For this world is not our permanent home; we are looking forward to a home yet to come.” Hebrews 13:14

I know this. I’ve based my life direction and decisions off of these values. So why does my heart not follow? Why do I still desire beauty and comfort and a haven of a home here on this earth in this life that fits me and my tastes? I’ve gone down the road of feeling guilty for these desires and trying to squash them.

Guess what. It doesn’t work.

That’s because these desires are not wrong. Think about what we know about God:

He wanted the Israelites to have a place of their own, thus the Promised Land. He gave out a crazy number of detailed instructions for the temple, his earthly house. Why do we get a vivid description of the new heaven and new earth, complete with color descriptions and the most ornate building materials imaginable?

If God cares about these things, it’s not wrong for us to care, too. But what do we do with the longing? The desires not met?

One option is to become obsessed, to spend all our time and energy trying to force a beautiful home into existence, leaving a wake of blown budgets and frazzled discontent.

What does the other option look like? Practically, I think it looks like doing what we can with what we have, usually little by little. Spiritually and emotionally, I think it means making this realization:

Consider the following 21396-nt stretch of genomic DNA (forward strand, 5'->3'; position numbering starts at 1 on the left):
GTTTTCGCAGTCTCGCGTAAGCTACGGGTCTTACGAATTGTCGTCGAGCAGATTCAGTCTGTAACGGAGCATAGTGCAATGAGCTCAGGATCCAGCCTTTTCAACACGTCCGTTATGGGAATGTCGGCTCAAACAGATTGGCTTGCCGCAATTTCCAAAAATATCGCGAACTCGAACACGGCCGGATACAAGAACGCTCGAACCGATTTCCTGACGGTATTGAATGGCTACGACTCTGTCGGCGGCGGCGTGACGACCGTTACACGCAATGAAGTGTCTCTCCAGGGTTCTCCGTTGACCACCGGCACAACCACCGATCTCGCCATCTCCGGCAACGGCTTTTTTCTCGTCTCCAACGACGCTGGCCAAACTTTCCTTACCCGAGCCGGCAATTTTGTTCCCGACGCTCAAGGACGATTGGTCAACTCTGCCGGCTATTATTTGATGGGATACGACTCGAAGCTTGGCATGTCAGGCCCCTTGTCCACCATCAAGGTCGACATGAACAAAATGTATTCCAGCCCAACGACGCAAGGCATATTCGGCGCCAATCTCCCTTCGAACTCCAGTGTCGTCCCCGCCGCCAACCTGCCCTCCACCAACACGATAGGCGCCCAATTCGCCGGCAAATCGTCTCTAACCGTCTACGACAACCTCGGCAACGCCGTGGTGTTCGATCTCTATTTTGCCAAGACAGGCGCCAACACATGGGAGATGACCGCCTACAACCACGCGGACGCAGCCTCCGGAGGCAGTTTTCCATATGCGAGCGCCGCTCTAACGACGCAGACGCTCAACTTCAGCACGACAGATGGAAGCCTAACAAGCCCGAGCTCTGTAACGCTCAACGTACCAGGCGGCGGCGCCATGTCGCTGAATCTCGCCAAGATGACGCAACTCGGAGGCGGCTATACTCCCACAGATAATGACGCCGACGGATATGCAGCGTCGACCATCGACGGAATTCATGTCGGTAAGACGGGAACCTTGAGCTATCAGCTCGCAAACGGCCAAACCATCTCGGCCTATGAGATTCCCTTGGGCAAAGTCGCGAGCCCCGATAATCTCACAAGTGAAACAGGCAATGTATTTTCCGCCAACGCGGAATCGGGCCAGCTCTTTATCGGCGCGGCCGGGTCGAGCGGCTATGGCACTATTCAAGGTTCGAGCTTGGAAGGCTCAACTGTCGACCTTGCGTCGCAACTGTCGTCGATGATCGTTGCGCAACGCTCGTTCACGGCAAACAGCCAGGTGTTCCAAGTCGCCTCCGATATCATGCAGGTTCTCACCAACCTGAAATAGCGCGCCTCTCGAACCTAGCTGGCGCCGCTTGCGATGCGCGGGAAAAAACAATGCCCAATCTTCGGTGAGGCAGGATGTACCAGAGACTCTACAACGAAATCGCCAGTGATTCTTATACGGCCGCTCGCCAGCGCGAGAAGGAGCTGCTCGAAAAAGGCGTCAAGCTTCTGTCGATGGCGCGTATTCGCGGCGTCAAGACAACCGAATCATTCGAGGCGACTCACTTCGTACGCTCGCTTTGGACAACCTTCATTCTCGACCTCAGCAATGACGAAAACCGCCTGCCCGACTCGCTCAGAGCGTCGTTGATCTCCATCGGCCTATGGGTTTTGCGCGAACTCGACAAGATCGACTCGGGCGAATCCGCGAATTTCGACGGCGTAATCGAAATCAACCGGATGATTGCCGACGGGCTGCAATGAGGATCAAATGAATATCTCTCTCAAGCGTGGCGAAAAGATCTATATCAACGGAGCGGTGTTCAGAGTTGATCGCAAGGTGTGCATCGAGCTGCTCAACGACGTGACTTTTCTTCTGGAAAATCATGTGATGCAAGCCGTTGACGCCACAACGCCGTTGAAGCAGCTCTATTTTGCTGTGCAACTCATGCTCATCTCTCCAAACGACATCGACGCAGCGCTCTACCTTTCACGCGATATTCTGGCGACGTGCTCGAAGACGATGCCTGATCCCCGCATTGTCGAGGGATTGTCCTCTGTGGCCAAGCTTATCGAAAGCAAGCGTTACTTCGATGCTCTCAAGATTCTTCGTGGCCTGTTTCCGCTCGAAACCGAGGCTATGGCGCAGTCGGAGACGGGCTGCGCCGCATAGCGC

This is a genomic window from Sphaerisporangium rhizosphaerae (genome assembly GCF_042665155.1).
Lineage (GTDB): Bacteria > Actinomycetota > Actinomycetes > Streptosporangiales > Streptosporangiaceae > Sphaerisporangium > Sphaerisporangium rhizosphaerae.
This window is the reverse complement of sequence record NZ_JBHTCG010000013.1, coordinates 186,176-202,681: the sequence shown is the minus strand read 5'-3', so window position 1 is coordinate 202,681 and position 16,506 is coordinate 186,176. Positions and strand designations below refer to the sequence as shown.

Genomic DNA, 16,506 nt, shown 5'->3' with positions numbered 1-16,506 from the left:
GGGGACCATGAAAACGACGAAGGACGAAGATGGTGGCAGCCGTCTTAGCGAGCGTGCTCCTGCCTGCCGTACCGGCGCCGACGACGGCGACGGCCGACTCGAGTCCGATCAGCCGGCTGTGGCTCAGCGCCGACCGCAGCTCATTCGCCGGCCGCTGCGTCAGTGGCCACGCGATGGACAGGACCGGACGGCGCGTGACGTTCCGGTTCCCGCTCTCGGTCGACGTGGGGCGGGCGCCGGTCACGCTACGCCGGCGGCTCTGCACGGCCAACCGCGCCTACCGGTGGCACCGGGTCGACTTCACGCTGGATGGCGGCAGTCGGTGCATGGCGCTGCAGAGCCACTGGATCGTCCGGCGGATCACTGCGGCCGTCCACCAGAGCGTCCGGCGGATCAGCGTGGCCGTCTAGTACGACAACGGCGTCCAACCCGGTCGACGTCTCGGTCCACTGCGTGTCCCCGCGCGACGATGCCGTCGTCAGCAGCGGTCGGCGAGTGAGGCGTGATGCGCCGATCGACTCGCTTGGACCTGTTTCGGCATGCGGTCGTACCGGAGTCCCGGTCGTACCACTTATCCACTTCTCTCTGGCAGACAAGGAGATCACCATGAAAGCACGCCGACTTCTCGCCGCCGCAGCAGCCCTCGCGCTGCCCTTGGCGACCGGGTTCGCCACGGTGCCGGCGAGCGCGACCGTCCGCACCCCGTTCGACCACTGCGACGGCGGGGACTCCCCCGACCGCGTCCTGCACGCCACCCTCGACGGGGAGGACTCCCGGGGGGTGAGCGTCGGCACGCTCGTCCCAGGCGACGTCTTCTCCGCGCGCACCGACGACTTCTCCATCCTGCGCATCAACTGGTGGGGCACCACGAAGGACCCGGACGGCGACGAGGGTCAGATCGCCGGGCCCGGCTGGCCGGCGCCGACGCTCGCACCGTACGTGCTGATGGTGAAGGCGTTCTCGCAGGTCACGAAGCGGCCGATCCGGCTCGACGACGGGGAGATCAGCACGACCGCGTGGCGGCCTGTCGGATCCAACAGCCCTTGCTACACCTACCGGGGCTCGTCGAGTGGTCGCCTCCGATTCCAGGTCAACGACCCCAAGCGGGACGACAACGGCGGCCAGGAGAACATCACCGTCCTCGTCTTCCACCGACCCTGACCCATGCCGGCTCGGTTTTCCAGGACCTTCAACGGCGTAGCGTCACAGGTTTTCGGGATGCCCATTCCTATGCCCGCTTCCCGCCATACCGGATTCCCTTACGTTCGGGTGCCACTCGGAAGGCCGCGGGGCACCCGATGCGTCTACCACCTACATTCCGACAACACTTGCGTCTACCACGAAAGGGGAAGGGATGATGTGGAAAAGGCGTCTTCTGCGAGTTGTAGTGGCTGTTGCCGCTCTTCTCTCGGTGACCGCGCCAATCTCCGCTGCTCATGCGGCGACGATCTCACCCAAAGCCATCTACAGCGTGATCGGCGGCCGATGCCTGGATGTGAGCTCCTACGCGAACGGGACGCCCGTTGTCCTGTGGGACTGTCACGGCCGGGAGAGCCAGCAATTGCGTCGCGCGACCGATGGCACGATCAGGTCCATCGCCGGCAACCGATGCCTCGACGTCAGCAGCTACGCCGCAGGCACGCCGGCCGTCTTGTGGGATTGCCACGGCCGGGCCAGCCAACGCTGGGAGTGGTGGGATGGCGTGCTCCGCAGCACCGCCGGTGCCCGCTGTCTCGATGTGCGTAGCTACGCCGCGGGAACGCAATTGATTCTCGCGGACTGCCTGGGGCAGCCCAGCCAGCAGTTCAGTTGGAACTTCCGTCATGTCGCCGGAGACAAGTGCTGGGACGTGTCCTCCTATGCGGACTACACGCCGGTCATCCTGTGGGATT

Our longings will always be unmet, and that’s a good thing.

Betsy Childs Howards says, “When we wait faithfully with unmet longings, we become a powerful picture of the bride of Christ waiting for the day when he returns and God’s kingdom reigns.”

Let that soak in a moment.

If we have unfulfilled desires for a beautiful home, and we can sit faithfully with that longing, we are actually living out the gospel.

Here’s the thing about longings. Where one ends, the next one begins. Maybe one day I’ll get my beautiful house with its big windows and back porch and flower gardens. And you know what will happen when I get it? I’ll start longing for something else, probably for the old days of travel and exotic vacations and ministering on the “frontlines.”

All of you returnees know what I’m talking about, right?